The commonplace is spelled out by William H. Gass: “Great character is the most obvious single mark of great literature,” he says. He means great fiction, since not all literature, great or otherwise—lyric poetry, for example, or an essay—is the representation of human action. Still: “Great literature is great because its characters are great,” Gass says, summing up the general opinion, “and characters are great when they are memorable.”
The demand for memorable characters has caused all sorts of mischief. Readers shut the covers of a novel and find that an image of a character is stuck in their minds. They are left with the strong impression, which gradually settles into conviction, that the character has an independent existence. Like lovers in a medieval tapestry who shake their limbs and step out of the tapestry into unwoven actuality every night when mere mortals are asleep, great characters in fiction are not confined to the pages of their books. As Gass observes, the one thing all theories about them have in common is that “characters are clearly conceived as living outside language.”
But this is a delusion, a fallacy. No matter how much we enjoy imagining how things might turn out for our favorite characters—Emma’s marriage to Mr Knightley, Huck’s adventures in the Indian Territory, Jim Dixon’s new job in London—we have no way of knowing. We are only amusing ourselves. Fictional characters are creatures of words; they are wholly determined by the language in which, like clothes in a washer, they are soaked. To pretend to know something about a character when the novel is silent about it is to reveal something about ourselves, not about the novel.
These reflections are provoked by some questions that Jessa Crispin asked in a recent post at Bookslut. “Where are all the fat characters in literature whose fatness is not the central issue of the novel?” she asked:
But there is also a theoretical question, which is the more interesting. If a character in a novel is not described as being fat, is he fat nevertheless? Could he possibly be fat if the novel never says so? Obesity is treated as extraordinary, a distinguishing characteristic, but what if it is not? What if it is as unexceptional, as unworthy of comment, as teeth and nails? Obesity is extraordinary only from a specific point of view, and where it is “central,” then, the novelist is testifying to his ideology.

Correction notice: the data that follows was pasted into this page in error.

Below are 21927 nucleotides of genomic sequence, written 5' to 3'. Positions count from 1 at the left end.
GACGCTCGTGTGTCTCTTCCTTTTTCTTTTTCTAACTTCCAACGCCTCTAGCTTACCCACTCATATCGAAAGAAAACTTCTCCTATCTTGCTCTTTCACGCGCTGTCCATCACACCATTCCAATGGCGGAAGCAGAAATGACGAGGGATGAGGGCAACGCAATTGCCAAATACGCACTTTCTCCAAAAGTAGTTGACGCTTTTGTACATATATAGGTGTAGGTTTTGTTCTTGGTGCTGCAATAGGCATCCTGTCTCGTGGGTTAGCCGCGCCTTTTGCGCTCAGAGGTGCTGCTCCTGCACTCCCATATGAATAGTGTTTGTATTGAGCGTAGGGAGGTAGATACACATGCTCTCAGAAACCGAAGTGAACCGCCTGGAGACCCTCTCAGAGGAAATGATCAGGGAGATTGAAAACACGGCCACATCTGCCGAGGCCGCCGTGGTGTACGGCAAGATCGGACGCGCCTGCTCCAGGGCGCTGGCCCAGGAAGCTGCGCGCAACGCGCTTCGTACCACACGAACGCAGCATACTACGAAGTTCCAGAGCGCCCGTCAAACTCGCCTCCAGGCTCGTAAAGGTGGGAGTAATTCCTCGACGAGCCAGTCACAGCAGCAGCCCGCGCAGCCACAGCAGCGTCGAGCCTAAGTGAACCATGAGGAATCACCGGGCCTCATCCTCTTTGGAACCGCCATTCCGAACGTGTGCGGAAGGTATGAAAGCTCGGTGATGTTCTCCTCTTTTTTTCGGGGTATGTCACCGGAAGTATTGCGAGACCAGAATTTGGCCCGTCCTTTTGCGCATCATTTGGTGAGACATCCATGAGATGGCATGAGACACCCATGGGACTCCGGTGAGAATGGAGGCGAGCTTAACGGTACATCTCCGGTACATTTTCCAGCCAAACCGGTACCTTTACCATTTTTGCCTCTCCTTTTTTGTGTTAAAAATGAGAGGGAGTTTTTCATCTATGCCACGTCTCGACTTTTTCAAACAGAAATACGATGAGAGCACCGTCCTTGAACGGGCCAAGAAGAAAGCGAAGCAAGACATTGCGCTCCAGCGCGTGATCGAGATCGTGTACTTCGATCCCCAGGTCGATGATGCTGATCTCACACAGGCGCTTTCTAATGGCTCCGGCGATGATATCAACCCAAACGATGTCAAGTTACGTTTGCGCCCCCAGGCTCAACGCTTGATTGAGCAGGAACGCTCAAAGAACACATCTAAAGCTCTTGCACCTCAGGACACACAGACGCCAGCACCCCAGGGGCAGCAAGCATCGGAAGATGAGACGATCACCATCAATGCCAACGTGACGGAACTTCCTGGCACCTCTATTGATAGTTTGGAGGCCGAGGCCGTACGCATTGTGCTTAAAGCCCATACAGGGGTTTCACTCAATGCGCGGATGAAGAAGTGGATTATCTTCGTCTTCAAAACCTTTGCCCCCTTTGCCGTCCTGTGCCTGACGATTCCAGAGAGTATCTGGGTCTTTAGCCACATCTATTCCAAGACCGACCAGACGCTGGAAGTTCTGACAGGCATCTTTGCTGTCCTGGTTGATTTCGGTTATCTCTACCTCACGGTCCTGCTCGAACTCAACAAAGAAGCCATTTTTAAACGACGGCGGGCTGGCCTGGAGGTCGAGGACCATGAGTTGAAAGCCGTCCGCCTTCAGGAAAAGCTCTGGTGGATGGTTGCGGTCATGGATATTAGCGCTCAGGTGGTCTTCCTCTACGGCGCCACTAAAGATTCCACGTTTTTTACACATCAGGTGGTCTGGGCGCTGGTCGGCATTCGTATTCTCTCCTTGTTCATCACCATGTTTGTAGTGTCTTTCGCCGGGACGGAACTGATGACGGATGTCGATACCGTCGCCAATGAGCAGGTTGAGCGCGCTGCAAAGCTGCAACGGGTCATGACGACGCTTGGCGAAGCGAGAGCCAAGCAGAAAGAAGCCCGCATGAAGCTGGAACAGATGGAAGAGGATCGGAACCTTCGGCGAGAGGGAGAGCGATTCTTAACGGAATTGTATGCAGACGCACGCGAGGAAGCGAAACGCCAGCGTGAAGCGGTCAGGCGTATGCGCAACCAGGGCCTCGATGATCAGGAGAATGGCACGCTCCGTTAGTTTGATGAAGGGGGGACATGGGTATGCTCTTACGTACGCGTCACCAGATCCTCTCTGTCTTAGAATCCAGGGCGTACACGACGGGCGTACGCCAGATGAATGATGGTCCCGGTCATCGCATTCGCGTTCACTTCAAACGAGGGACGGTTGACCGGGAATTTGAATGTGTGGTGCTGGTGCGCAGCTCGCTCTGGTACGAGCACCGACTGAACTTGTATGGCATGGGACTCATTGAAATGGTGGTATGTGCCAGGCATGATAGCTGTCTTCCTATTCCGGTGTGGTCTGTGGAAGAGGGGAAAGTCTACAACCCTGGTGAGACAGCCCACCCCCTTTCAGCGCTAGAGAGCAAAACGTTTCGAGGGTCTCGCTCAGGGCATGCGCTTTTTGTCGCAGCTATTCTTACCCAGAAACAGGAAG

Hence Crispin’s resort to abortion. Her own ideology is suggested by her complaint that abortion in fiction is invariably treated as if it were “the worst thing that has ever happened.” Why can’t an abortion be an unremarkable portion of a woman’s experience? And why can’t this unremarkable portion be assumed about female characters in fiction, especially now that abortion is the common experience of so many women? Every character in fiction has a childhood, whether or not it is described. If the same could be said of female characters—many of them had abortions that were peripheral to their experience, not significant enough to remark upon—the unspoken assumption would influence the way in which abortion is conceived in the culture.
But could such an assumption ever be warranted? In the United States, according to the Guttmacher Institute, twenty-two percent of all pregnancies (excluding miscarriages) end in abortion, and the odds of a woman’s undergoing an abortion increase as she ages: one in ten women by age 20, one in four by age 30, and three in ten by age 45. If you were to collect every female character 45 years and older from every American novel published since 1973, you might not be wrong to estimate that thirty percent of them underwent an abortion. But how would you be able to determine, unless their novels explicitly say so, which characters belong to the thirty percent?
Abortions are not the same as the other attributes and experiences that distinguish human beings. In every possible world in which human beings reside, they have teeth and nails and a childhood and are capable of speech and laughter—these are necessary attributes and experiences, belonging to human beings in every possible world, including the worlds of their novels.
The same cannot be said of abortion. It is not true that, in every possible world, thirty percent of women 45 or older have abortions. Since an abortion is voluntary (unlike teeth and childhood), there are possible worlds in which no woman undergoes one. And among these might be the world constructed by a novel. There is no logical means of ruling it out.
A female character in fiction has undergone an abortion if and only if the abortion is inscribed in the fiction. Perhaps the mere fact of reporting or describing an abortion makes it seem “central” to a critic for whom abortions should not be so; perhaps a prescriptive criticism will emerge that urges novelists to write about abortion (and also obesity, while they’re at it) more nonchalantly. They must write about it at all, though, to write about it with small concern; and the mere inclusion of it—the plain fact that the novelist decided to speak of it instead of remaining silent—will be significant. What is excluded from fiction signifies nothing, because it might as well not exist. Nothing outside the language of a novel is true about the men and women who are sentenced to live within it and nowhere else.